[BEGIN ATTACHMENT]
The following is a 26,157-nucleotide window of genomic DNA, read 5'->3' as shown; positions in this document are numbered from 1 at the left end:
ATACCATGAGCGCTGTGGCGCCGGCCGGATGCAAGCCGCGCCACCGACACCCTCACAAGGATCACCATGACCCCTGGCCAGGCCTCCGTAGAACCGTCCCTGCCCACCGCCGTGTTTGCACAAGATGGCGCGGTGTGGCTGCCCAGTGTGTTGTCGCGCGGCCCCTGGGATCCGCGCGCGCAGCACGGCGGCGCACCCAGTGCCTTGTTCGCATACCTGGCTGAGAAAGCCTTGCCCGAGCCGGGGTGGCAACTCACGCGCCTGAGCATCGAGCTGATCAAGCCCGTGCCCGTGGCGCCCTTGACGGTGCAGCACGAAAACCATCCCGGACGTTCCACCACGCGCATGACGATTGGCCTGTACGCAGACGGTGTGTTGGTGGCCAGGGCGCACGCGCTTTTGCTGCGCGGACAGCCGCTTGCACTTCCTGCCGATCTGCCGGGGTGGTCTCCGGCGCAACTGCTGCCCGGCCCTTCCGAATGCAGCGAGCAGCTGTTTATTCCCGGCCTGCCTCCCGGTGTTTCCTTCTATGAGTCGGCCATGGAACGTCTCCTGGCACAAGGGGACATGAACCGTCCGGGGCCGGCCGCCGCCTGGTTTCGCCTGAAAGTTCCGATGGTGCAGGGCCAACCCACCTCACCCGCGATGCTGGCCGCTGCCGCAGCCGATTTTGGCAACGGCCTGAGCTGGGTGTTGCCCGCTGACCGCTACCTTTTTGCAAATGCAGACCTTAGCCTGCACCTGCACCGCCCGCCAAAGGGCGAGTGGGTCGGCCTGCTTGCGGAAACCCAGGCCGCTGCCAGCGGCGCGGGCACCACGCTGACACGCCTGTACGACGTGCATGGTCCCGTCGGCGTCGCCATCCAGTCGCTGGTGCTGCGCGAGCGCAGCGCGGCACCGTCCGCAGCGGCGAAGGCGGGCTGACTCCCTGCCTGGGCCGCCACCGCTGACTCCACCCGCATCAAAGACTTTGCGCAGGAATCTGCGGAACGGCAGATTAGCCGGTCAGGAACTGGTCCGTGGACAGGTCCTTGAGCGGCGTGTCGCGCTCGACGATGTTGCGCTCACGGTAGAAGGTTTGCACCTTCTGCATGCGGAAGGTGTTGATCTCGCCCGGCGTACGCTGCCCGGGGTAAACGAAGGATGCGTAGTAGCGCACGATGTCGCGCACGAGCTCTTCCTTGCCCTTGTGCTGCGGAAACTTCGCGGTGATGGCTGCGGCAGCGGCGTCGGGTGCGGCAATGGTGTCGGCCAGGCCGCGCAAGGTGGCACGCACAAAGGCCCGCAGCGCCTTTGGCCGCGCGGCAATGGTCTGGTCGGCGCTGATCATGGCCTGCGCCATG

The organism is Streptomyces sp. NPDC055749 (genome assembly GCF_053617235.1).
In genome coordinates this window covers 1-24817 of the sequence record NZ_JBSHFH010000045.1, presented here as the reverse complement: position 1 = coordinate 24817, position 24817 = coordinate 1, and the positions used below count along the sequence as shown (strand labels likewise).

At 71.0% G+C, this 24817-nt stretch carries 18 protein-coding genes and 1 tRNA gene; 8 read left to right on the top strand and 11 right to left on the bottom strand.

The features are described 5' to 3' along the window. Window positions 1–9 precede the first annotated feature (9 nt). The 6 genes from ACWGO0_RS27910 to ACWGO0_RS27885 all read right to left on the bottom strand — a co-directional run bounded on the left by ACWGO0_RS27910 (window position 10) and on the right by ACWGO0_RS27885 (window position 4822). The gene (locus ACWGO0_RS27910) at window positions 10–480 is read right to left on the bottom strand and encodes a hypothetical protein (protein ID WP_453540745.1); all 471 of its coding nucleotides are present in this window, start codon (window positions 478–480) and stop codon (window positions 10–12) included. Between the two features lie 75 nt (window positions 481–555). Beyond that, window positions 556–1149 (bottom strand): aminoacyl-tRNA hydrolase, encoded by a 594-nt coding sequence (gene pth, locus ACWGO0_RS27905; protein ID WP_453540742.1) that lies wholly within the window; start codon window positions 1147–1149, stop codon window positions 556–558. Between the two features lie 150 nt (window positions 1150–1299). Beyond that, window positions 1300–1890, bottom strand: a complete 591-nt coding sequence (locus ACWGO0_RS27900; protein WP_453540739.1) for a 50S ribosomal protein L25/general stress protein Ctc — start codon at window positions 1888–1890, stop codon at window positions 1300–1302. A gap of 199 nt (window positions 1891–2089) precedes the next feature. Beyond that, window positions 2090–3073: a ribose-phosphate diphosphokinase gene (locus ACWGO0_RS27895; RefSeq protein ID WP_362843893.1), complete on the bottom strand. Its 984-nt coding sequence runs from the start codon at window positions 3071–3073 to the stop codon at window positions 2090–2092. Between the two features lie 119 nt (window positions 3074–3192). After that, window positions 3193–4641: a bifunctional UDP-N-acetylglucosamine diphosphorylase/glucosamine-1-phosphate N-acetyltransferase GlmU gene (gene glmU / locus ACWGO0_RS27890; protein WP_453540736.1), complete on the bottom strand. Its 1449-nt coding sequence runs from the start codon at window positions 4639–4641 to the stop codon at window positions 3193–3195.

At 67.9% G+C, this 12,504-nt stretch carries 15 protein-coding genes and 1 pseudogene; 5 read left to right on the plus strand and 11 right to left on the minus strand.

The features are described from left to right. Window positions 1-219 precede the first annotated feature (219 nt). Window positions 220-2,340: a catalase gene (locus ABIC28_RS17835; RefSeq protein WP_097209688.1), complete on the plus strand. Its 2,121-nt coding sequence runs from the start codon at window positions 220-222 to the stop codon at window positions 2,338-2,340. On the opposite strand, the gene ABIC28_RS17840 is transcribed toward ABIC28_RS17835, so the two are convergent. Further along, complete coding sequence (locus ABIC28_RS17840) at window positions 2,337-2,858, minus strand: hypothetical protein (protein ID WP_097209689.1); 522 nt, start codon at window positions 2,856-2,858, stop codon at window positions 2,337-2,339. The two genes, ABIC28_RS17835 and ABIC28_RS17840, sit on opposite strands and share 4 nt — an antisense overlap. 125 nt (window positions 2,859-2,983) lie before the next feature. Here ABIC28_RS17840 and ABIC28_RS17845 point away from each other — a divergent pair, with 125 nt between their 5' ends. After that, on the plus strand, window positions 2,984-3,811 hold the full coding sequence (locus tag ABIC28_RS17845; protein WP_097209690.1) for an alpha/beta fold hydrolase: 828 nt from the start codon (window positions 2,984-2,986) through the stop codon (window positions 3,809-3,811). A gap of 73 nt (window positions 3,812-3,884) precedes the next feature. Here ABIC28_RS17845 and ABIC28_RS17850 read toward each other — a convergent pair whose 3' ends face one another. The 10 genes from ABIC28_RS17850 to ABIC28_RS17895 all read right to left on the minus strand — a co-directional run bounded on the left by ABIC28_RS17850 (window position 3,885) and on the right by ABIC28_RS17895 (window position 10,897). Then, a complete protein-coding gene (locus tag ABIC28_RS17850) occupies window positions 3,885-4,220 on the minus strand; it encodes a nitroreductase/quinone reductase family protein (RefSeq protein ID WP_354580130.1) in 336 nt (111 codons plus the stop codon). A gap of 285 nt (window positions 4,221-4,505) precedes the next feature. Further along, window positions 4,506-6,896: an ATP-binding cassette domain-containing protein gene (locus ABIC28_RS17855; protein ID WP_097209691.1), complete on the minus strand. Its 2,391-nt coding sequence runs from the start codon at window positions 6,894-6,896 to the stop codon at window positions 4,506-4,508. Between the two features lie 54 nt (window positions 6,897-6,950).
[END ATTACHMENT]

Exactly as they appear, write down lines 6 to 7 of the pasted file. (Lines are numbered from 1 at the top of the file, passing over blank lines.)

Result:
The features are described 5' to 3' along the window. Window positions 1–9 precede the first annotated feature (9 nt). The 6 genes from ACWGO0_RS27910 to ACWGO0_RS27885 all read right to left on the bottom strand — a co-directional run bounded on the left by ACWGO0_RS27910 (window position 10) and on the right by ACWGO0_RS27885 (window position 4822). The gene (locus ACWGO0_RS27910) at window positions 10–480 is read right to left on the bottom strand and encodes a hypothetical protein (protein ID WP_453540745.1); all 471 of its coding nucleotides are present in this window, start codon (window positions 478–480) and stop codon (window positions 10–12) included. Between the two features lie 75 nt (window positions 481–555). Beyond that, window positions 556–1149 (bottom strand): aminoacyl-tRNA hydrolase, encoded by a 594-nt coding sequence (gene pth, locus ACWGO0_RS27905; protein ID WP_453540742.1) that lies wholly within the window; start codon window positions 1147–1149, stop codon window positions 556–558. Between the two features lie 150 nt (window positions 1150–1299). Beyond that, window positions 1300–1890, bottom strand: a complete 591-nt coding sequence (locus ACWGO0_RS27900; protein WP_453540739.1) for a 50S ribosomal protein L25/general stress protein Ctc — start codon at window positions 1888–1890, stop codon at window positions 1300–1302. A gap of 199 nt (window positions 1891–2089) precedes the next feature. Beyond that, window positions 2090–3073: a ribose-phosphate diphosphokinase gene (locus ACWGO0_RS27895; RefSeq protein ID WP_362843893.1), complete on the bottom strand. Its 984-nt coding sequence runs from the start codon at window positions 3071–3073 to the stop codon at window positions 2090–2092. Between the two features lie 119 nt (window positions 3074–3192). After that, window positions 3193–4641: a bifunctional UDP-N-acetylglucosamine diphosphorylase/glucosamine-1-phosphate N-acetyltransferase GlmU gene (gene glmU / locus ACWGO0_RS27890; protein WP_453540736.1), complete on the bottom strand. Its 1449-nt coding sequence runs from the start codon at window positions 4639–4641 to the stop codon at window positions 3193–3195.

At 67.9% G+C, this 12,504-nt stretch carries 15 protein-coding genes and 1 pseudogene; 5 read left to right on the plus strand and 11 right to left on the minus strand.